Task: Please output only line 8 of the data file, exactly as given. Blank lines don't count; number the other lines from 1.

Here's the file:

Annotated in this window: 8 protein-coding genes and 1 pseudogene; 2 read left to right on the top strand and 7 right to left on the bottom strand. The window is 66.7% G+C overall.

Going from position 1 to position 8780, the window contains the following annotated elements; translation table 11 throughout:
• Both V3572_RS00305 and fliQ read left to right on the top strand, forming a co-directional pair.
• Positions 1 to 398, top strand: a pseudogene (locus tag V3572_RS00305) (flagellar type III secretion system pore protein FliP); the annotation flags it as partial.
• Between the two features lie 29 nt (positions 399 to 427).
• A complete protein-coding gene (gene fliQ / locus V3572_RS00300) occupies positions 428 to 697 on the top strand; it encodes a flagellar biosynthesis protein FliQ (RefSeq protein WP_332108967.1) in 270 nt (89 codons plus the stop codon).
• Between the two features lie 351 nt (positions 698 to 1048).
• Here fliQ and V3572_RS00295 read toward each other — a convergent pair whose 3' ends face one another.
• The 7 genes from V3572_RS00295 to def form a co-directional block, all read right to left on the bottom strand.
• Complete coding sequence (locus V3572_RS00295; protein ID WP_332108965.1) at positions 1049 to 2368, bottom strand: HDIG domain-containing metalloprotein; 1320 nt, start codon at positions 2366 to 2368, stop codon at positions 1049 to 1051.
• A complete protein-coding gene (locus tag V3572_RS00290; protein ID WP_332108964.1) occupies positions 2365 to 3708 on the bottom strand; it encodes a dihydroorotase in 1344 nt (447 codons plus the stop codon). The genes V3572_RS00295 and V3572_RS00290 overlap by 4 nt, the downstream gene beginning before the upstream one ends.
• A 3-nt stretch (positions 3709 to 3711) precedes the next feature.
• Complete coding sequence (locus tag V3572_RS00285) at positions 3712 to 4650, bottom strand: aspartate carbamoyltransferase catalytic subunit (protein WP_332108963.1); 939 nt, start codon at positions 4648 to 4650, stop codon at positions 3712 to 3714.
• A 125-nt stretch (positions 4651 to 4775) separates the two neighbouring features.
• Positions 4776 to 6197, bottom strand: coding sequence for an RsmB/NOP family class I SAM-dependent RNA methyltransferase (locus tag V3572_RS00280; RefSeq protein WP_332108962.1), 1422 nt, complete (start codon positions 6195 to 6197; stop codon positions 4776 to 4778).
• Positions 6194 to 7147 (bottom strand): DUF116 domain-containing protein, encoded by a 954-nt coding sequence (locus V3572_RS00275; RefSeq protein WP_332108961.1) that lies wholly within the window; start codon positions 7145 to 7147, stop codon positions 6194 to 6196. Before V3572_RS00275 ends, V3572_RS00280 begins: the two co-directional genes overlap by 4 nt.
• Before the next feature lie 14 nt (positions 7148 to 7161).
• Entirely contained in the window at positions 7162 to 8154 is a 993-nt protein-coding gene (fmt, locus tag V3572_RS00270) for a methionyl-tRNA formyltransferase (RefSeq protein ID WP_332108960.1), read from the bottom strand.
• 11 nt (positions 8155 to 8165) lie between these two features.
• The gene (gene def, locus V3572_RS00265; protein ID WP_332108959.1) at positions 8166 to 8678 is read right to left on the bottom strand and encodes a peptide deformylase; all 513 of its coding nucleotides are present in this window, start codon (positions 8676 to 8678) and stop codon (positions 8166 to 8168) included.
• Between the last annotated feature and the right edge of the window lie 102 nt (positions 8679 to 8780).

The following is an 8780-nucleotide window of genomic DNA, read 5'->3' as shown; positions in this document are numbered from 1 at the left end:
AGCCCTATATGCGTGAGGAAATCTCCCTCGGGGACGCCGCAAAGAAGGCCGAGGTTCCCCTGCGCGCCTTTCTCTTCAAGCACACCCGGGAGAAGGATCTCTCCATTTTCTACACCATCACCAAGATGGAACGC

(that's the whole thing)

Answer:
• Here fliQ and V3572_RS00295 read toward each other — a convergent pair whose 3' ends face one another.